Parenting in the twenty-first century. What will the historians say about us?


  1. very interesting. I know that I personally often justify my decision to stay home by saying it would be ridiculously expensive to put 3 kids in daycare. But honestly? I just don't want to work. I want to stay home with my kids - that is all I've ever wanted. So why the guilt about it? I don't judge others for working or not working, so why do I feel judged by them? I think part of the issue is the guilt any mother feels about not doing her best at all times. Making the decision to work or stay home or do whatever makes you happiest and keeps your children happy and healthy is the only important thing and it is different for everyone. Wonderful insight and writing in this post.

  2. My mom worked out of necessity at a job she mainly hated. She worked my whole life. I spent my earliest years in daycare, and my dad wrote in my baby book that I cried when I had to leave daycare becasue I love it so much. I don't feel like I would have benefited more had my mom been a SAHM. I remember that she taught me almost all of the important things in my youth: how to count, my ABCs, how to read, how to tie my shoes. I have distinct memories of my mom from when I was young...and this even with her being a full-time working mom.

    As a step-mom to 4 children who live with us, I have taken the position that my husband should be the primary parent. Because of that, I INSIST that he not take a 2nd job to help pay bills. I want him to be the one who takes them to their games and appointments. No one is a better dad than my husband, and his kiddos know how much he loves them and sacrifices for them.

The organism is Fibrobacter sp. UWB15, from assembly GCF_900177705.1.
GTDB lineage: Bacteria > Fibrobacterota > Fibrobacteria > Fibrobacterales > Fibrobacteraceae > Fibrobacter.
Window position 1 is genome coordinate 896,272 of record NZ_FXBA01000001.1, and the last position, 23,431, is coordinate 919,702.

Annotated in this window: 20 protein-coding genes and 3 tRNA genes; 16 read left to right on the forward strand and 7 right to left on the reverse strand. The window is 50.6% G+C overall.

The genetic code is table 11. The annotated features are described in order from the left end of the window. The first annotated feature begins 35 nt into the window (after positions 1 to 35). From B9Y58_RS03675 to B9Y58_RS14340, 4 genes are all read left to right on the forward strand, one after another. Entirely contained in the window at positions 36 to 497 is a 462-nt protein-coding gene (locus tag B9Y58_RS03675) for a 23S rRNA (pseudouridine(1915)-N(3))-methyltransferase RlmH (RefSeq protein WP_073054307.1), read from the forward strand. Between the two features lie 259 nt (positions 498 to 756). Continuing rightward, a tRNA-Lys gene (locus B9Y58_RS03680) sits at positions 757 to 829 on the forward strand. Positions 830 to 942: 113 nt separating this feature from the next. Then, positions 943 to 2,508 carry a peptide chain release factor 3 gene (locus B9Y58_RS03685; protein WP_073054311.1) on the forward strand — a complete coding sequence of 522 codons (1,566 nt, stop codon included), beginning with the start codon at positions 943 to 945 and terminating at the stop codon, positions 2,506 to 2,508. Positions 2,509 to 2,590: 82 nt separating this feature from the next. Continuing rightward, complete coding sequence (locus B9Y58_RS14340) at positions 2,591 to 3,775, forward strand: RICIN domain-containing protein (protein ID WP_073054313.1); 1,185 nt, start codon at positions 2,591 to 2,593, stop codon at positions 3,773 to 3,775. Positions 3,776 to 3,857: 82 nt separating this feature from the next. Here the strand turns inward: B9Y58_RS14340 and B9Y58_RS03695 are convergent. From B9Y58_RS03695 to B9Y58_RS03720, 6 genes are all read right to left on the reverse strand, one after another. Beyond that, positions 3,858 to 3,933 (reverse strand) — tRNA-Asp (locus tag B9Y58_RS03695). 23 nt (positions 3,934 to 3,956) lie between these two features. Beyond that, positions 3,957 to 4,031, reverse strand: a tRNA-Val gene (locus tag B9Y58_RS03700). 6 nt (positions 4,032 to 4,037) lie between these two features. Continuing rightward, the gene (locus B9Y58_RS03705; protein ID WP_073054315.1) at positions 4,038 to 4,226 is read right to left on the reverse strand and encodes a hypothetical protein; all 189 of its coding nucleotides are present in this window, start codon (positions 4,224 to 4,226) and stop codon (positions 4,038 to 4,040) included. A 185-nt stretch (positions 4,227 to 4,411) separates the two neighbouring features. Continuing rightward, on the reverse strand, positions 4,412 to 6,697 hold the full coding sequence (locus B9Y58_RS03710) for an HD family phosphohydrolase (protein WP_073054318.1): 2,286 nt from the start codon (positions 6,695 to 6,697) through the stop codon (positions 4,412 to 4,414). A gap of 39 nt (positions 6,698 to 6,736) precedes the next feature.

So, I work. I love my job. I can't ever imagine myself not working. I'm also a parent to my step-kids...and it is exhausting on so many levels. I honestly think the best thing I can do for my kids is to show them by example how empowered women can be. I have a good job...because of that we are blessed temporally. I am educated and continue to pursue my education. I want my girls to know that they CAN be anything they want to be. If they choose to be a stay at home mom, I'm happy that they had the choice and that their circumstances allow them to do so.

    ...and there are times when I can't WAIT to get on the road to escape for a while. Trust me, the kids feel the same way :-)

  3. nice post sarah. One thing I've noticed that makes it difficult to me in forming friendships with SAHMs is the completely different time schedule. I think the scheduling differences is inevitable given the pulse of each family. I think what makes me feel judged is hearing about mommy groups or preschool spanish classes or parent/child yoga classes I could/should be doing that all take place during the day (and are NOT offered on weekends). I feel that there are opportunities for socializing with our children, but are hard to meld with the different schedules because after 5 is supposed to be family time...dinner, bedtime, and all. I don't know why I gravitate to the WOHMs..probably because I feel like they might share some of the same balance issues I struggle with. Maybe that comes off badly to SAHMs? I don't know.

  4. Tripod6:44 PM

    Nice post. I was extremely lucky to be able to be home while the kids were little. I knew even then that I was lucky. K8 is kidding that she doesn't work, right?
    Being home with kids is harder work than anyone does outside the home.